Napoleonic Archive Volume 14 – Memoirs of the 4th Dragoons

Napoleonic Archive Volume 14 – Memoirs of the 4th Dragoons

Published by Ken Trotman Publishing November 2023

The Diary of Lt Charles Dudley Madden

Letters from the Peninsular written
by Lieutenant Norcliffe

Journal of Lt William Light
from 7 April 1809 to 11 April 1814

Letters of Lieutenant William Cowper Coles


The 4th (Queen’s Own) Dragoons was raised in 1685 and fought in the Battles of Steenkerque in 1692 and Landen the following year. It also fought at the Battle of Almansa in Spain in 1707 during the War of the Spanish Succession; and Dettingen, Fontenoy and Laufeldt during the War of Austrian Succession.

The 4th Dragoons served in the Peninsular War from April 1809 without a break, until the end of the war in April 1814. The 4th throughout this war was a ‘Heavy’ Dragoon Regiment, seeing service at the Battle of Talavera, then spending a long period of service with General Hill’s corps in the vicinity of Badajoz. Half of the regiment was seriously involved in attempting to protect the infantry at the bloody Battle of Albuera, an incident that is often overlooked in histories of the battle.

More famously, when in the brigade of General Le Marchant, they formed part of the Heavy Cavalry Brigade charge, which devastated the French troops. They also saw action at the Battle of Vitoria and at Toulouse.

With the end of the war, the regiment was sent to Ireland and was not called upon during the campaign of 1815. In 1819, while still in Ireland, the regiment was renamed as Light Dragoons and their uniform changed from red to blue.

Despite this prolonged period of service in the peninsula, there are remarkably few memoirs published from this regiment. The Life and Letters of Colonel William Light published in Australia in 1937 only supplies a brief sketch of his Peninsular service, without publishing any letters or journal of the period.

Similarly James Lunt’s Scarlet Lancer published in 1964, covers the life of Lieutenant John Luard in brief detail, but again fails to publish any of his journals or letters; this oversight was partly rectified by Clive Cohen’s Brothers in Arms which published snippets from the letters of John Luard and his brother George.[1] However, it still only published less than ten percent of the journals and letters written by the Luard brothers. The editor has been in contact with the current Luard family and he intends to publish the entire collection of letters and journal of the Luards in the next year or so, but it is far too large for this volume and may well need two volumes!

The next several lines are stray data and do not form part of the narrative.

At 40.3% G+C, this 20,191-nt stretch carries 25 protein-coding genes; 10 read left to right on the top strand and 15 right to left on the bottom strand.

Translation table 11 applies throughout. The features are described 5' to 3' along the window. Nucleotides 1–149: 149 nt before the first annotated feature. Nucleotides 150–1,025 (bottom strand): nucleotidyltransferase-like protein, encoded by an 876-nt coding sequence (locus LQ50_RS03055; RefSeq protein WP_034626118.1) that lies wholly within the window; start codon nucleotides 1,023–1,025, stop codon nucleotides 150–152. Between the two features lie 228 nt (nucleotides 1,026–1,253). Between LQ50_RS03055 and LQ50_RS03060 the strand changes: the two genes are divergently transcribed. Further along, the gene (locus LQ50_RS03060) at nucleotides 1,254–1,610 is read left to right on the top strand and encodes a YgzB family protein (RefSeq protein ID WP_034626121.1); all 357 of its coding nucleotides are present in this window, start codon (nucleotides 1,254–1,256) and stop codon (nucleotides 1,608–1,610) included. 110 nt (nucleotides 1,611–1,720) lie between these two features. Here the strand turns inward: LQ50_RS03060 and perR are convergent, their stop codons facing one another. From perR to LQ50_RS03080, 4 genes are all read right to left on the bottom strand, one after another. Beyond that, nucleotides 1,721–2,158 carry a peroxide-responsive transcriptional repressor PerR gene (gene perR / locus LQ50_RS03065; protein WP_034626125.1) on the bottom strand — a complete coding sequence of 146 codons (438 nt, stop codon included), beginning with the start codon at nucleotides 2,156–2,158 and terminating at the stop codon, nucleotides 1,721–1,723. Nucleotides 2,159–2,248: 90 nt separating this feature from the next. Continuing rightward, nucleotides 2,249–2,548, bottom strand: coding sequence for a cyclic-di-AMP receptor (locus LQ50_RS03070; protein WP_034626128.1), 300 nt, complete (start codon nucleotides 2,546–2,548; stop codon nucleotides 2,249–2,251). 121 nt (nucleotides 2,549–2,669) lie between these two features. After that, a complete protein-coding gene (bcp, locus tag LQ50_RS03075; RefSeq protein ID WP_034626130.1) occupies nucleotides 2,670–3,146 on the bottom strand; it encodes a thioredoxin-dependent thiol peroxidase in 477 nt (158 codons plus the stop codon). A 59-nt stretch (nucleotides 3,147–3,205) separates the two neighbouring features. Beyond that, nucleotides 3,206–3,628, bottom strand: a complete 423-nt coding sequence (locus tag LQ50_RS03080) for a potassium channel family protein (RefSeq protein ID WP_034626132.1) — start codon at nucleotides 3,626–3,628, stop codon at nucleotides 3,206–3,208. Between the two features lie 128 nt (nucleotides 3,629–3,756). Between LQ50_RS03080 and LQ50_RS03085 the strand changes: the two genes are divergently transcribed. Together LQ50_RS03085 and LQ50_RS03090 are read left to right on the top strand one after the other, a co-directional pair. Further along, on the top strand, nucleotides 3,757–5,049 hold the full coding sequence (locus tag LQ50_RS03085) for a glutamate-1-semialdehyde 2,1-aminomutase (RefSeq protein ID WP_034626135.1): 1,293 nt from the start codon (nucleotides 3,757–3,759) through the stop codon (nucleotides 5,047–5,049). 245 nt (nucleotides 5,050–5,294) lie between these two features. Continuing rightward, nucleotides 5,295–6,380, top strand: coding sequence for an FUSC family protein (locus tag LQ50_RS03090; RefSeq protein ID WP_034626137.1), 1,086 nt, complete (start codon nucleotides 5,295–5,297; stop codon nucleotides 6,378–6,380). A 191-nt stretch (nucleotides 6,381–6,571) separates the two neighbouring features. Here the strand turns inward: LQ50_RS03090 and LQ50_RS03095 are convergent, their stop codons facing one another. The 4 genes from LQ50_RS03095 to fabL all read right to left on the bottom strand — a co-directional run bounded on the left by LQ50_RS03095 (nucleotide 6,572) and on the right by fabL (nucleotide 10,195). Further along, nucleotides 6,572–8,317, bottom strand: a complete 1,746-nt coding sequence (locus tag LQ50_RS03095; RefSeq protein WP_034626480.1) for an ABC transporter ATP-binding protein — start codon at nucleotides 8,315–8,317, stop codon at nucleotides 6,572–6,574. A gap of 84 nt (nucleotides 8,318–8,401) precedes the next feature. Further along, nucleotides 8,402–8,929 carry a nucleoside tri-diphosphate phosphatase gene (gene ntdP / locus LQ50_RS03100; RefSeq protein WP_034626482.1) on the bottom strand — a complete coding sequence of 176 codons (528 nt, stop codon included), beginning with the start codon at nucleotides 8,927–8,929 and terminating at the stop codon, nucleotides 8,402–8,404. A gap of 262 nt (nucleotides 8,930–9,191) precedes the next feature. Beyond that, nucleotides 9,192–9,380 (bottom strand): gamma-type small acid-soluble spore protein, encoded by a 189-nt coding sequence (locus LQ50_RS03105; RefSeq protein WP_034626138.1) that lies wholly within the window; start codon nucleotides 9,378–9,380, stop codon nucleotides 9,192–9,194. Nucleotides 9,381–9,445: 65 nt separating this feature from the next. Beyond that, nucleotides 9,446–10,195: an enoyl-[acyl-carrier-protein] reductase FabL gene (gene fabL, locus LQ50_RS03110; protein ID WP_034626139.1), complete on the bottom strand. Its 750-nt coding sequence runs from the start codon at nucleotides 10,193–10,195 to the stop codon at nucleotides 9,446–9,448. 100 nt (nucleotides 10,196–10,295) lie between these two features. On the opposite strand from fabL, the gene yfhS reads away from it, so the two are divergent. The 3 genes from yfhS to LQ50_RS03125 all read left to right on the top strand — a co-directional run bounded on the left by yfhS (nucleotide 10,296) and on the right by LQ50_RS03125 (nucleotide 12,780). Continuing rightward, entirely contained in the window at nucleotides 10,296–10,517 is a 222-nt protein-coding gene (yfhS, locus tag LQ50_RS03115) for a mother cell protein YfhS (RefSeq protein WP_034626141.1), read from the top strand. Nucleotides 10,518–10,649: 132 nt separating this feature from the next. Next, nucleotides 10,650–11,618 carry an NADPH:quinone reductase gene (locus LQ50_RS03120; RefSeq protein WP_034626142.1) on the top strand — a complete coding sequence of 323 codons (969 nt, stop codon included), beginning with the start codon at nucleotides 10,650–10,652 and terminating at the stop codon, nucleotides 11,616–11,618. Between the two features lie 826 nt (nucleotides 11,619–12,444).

Indeed, the only full but short set of contemporary letters published from the 4th Dragoons are those of Captain Thomas Fenton, who transferred to the Scots Greys in 1815; these were published in 2010 by this editor[2].

Collating the letters and journals I have yet to publish, I realised that I had transcribed no less than four very large collections of letters and journals from officers of the 4th Dragoons and that an entire book could be allocated to them, a belated tribute to a very long serving regiment in Wellington’s campaigns.

The journal of Lieutenant Charles Madden covers the entire period from their sailing to Spain in April 1809, including the Battle of Albuera, until August 1812, when he returned to England and resigned his commission.

Lieutenant Norcliffe Norcliffe’s (yes that was his name!) letters begin with the regiment’s arrival in Portugal until November 1812 having served at the Battles of Talavera, Busaco, Albuera, Usagre & Salamanca, at the last of which he was severely wounded and returned home to regain his health and not returning to the peninsula.

The Journal kept by Lieutenant William Light from April 1809 to April 1814 covers of course the entire period the regiment was in the peninsula; however Light did serve periods with his regiment, but was also often used as a scout or ‘Exploring Officer’, mapping and carrying out reconnaissances or in liaison missions with the Spanish armies, but always carried out in full uniform to avoid being treated as a spy.

Finally we have the lively letters of Lieutenant William Cowper Coles who initially served in the 40th Foot as an Ensign and Lieutenant, before transferring to the 4th Dragoons on 16 November 1809 and becoming a Captain on 19 November 1812 in the 12th Light Dragoons. All of his extant letters are included here from his entire service up until the summer of 1817 in France, for which I make no apology, indeed his letters from the Buenos Aries debacle are truly fascinating, if nothing to do with the 4th Dragoons.

I trust that the reader finds this volume as fascinating as I did and it helps to bring the service of a largely forgotten regiment into the fore, where it richly deserves to be.

[1] Published in the Society for Army Historical Research Special Publication no.17, published in 2015 in cooperation with the National Army Museum.

[2] Republished in Napoleonic Archive volume 7 by Ken Trotman Publishing in 2022.